The national press is abuzz with reports on whether to re-introduce the old pass-fail system or continue with the current automatic promotion (referred to as “no-detention policy [NDP]”) to the next class, brought in as part of the implementation of the Right To Education Act (RTE, 2009). The central government is treading cautiously “[i]rrespective of the unanimous outcry for revocation” of the NDP and has asked for written responses from all State governments, according to news reports. Educationists, however, say, “Just by failing children, you do not make them good learners”. The teachers often complain about ‘no detention’ and ‘no punishment’, seeing the two punitive measures as the most effective tools of control over children — and control, as we all know, is seen as a necessary condition for making children learn.
Both claims, it seems, have some truth in them but miss the real issue by a wide margin. Exams have a tendency to become the only motivation for learning. All educated Indians are thoroughly conditioned to believe that “no exams, no learning”. This belief is easily transferred to children in a system that has almost no idea of the joy of learning in itself.
While educationists are right that failing children does not make them good learners, they are wrong to think that education can be completed just by automatic promotion to the next class. The idea that children drop out because of failure is actually wrong; they do because of non-learning and failure is just the last straw on the proverbial camel’s back.
In such a situation the only thing the no-detention policy can ensure is the pretence of completing elementary education without any real learning. However, if we want to understand the educational worth of no-detention, we have to take into account three important ideas promoted by the RTE simultaneously. They are: admission in age appropriate class (AAAC), continuous and comprehensive evaluation (CCE), and no-detention policy (NDP).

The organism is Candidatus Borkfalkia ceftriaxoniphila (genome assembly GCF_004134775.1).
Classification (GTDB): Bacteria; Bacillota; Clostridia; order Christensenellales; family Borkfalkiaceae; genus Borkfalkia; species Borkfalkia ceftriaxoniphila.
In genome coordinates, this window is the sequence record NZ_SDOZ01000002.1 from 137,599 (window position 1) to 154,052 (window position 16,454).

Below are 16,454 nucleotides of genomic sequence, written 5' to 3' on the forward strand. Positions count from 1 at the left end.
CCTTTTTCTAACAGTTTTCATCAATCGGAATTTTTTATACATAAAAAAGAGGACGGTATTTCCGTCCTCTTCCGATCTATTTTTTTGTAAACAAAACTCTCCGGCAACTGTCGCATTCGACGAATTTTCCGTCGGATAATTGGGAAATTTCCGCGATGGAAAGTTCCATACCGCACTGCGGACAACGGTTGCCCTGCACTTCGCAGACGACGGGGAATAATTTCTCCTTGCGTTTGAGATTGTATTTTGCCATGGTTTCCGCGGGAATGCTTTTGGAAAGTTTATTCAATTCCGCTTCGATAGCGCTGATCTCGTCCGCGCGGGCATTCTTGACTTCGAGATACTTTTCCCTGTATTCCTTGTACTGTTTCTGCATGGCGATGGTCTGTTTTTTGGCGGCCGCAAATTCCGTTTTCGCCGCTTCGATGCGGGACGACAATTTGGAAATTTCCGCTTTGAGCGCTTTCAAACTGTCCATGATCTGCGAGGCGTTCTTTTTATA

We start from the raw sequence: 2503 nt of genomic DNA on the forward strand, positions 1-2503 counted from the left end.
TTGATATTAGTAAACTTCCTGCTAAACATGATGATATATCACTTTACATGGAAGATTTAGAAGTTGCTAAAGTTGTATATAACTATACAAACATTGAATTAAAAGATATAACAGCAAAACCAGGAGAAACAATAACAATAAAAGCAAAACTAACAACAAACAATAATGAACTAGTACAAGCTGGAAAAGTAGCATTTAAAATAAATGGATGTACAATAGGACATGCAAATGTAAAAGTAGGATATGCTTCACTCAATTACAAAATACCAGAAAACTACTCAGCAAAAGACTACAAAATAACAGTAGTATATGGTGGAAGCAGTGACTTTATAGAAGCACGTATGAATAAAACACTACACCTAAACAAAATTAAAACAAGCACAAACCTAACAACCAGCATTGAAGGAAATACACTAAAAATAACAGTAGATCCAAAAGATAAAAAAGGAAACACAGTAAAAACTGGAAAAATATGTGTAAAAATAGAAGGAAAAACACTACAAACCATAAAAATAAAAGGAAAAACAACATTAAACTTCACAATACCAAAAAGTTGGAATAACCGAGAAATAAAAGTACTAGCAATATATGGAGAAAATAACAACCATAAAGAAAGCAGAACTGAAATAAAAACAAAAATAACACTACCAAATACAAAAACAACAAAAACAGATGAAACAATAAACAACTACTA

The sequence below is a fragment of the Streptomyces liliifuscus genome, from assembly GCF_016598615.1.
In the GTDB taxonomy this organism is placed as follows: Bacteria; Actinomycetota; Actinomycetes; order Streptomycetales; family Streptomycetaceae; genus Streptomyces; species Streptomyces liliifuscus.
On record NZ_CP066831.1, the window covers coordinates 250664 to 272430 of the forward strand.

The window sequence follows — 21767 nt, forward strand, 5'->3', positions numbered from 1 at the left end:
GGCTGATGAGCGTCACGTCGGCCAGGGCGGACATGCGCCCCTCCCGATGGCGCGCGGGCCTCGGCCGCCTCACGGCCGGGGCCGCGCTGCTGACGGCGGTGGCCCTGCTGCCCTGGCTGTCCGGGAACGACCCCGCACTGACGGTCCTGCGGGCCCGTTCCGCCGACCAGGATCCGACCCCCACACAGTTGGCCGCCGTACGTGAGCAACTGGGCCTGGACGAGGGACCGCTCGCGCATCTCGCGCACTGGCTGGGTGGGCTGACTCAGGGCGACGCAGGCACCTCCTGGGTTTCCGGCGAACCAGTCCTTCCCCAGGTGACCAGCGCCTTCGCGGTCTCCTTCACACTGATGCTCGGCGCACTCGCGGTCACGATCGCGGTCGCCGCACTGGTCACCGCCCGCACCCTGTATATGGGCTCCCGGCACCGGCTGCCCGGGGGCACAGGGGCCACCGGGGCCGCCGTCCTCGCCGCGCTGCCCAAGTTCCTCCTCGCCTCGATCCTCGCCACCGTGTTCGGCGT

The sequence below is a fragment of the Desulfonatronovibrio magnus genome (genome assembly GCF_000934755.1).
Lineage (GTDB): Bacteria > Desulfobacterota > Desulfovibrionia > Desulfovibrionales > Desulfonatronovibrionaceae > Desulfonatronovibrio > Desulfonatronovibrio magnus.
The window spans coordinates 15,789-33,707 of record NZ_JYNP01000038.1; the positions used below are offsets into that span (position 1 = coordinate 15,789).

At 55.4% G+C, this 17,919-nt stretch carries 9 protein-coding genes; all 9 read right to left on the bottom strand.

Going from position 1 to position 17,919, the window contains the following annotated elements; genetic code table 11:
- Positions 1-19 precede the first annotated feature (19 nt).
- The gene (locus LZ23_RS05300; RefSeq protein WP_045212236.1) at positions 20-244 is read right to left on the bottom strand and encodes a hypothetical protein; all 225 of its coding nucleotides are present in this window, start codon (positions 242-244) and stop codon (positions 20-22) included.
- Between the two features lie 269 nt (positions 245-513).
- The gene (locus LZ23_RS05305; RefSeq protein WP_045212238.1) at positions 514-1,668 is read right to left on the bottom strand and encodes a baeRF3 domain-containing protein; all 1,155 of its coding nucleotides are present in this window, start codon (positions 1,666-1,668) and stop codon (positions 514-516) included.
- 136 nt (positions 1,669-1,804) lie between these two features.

All three ideas come from what could be broadly called the progressive education movement in the West that entered India under the name of “child-centred education”. It talks of classroom process being guided by the child’s interests and learning through activities. Modestly, it can start from where the child is and help her actively engage in making meaning through constructing concepts and forming relationships between them. The goal is to arrive at the knowledge generally accepted today.
These ideas demand that children work together and progress in rational enquiry in a free atmosphere. It is assumed that interaction and collaboration with children of similar age will help them in this progressive meaning making. Therefore, the need for the AAAC. Similarly, children progress with varied speeds and not necessarily through the same conceptual routes; therefore, one periodic examination on fixed questions for all becomes inappropriate and leaves much of the child’s progress in scholastic as well as moral and emotional development un-assessed. Hence, the need for the CCE. Since children progress as per their own speed, which is necessary for conceptual clarity, there is no point in pass-fail in classes. This will only artificially bunch children together. Therefore, the need for the NDP.
The three ideas are closely connected through assumptions regarding knowledge, human learning and the child’s nature. They are complementary to each other and can only work in any education system if taken together seriously.